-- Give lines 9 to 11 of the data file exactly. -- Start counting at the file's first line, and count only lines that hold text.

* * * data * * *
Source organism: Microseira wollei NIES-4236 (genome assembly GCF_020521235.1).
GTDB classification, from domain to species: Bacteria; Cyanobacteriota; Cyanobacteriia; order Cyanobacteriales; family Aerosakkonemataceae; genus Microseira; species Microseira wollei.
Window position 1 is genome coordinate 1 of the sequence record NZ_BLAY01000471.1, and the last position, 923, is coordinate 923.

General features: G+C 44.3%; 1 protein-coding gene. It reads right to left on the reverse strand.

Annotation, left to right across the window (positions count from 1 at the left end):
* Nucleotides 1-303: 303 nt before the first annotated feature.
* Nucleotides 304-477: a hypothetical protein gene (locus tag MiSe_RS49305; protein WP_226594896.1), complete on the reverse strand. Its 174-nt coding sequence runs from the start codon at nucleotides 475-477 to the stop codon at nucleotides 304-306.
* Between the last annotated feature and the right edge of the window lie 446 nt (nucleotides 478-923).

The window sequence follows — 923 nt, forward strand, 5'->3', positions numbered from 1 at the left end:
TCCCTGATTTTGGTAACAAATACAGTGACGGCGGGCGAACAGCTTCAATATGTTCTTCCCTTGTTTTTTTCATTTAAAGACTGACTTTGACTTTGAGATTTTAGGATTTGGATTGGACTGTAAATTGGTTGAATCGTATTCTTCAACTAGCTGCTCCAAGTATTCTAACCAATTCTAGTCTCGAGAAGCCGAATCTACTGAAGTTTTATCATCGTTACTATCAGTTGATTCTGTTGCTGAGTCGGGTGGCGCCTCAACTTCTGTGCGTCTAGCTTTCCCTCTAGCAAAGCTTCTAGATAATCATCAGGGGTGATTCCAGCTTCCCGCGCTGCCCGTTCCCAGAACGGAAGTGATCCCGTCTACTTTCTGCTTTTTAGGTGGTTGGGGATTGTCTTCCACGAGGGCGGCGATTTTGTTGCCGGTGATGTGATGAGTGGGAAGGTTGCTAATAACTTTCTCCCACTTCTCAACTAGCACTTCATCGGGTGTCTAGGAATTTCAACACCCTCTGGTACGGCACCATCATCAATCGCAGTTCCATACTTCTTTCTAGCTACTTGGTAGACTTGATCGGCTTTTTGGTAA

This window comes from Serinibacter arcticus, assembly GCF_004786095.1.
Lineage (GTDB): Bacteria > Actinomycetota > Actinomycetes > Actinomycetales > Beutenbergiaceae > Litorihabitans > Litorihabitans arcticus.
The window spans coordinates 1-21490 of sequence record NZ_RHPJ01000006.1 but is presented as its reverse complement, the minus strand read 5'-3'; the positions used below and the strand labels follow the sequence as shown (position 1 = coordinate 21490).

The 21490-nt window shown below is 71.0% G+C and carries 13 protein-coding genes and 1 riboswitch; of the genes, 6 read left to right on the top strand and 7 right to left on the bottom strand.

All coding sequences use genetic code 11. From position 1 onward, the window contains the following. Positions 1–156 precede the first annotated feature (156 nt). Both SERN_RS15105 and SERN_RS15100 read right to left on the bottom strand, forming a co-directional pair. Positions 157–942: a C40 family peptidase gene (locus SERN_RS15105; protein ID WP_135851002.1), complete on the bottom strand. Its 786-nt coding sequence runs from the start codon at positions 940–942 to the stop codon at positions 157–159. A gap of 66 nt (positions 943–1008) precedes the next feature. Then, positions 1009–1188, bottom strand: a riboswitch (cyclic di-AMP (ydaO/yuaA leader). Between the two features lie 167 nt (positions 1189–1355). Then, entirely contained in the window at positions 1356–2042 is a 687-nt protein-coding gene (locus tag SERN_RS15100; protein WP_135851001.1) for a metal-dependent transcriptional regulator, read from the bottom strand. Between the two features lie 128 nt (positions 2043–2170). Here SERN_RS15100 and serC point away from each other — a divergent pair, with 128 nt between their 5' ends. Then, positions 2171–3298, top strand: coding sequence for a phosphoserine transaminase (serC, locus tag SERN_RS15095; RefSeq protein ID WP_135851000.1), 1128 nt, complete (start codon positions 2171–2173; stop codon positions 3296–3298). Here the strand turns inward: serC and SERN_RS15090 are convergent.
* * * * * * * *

The window sequence follows — 923 nt, forward strand, 5'->3', positions numbered from 1 at the left end:
TCCCTGATTTTGGTAACAAATACAGTGACGGCGGGCGAACAGCTTCAATATGTTCTTCCCTTGTTTTTTTCATTTAAAGACTGACTTTGACTTTGAGATTTTAGGATTTGGATTGGACTGTAAATTGGTTGAATCGTATTCTTCAACTAGCTGCTCCAAGTATTCTAACCAATTCTAGTCTCGAGAAGCCGAATCTACTGAAGTTTTATCATCGTTACTATCAGTTGATTCTGTTGCTGAGTCGGGTGGCGCCTCAACTTCTGTGCGTCTAGCTTTCCCTCTAGCAAAGCTTCTAGATAATCATCAGGGGTGATTCCAGCTTCCCGCGCTGCCCGTTCCCAGAACGGAAGTGATCCCGTCTACTTTCTGCTTTTTAGGTGGTTGGGGATTGTCTTCCACGAGGGCGGCGATTTTGTTGCCGGTGATGTGATGAGTGGGAAGGTTGCTAATAACTTTCTCCCACTTCTCAACTAGCACTTCATCGGGTGTCTAGGAATTTCAACACCCTCTGGTACGGCACCATCATCAATCGCAGTTCCATACTTCTTTCTAGCTACTTGGTAGACTTGATCGGCTTTTTGGTAA

This window comes from Serinibacter arcticus, assembly GCF_004786095.1.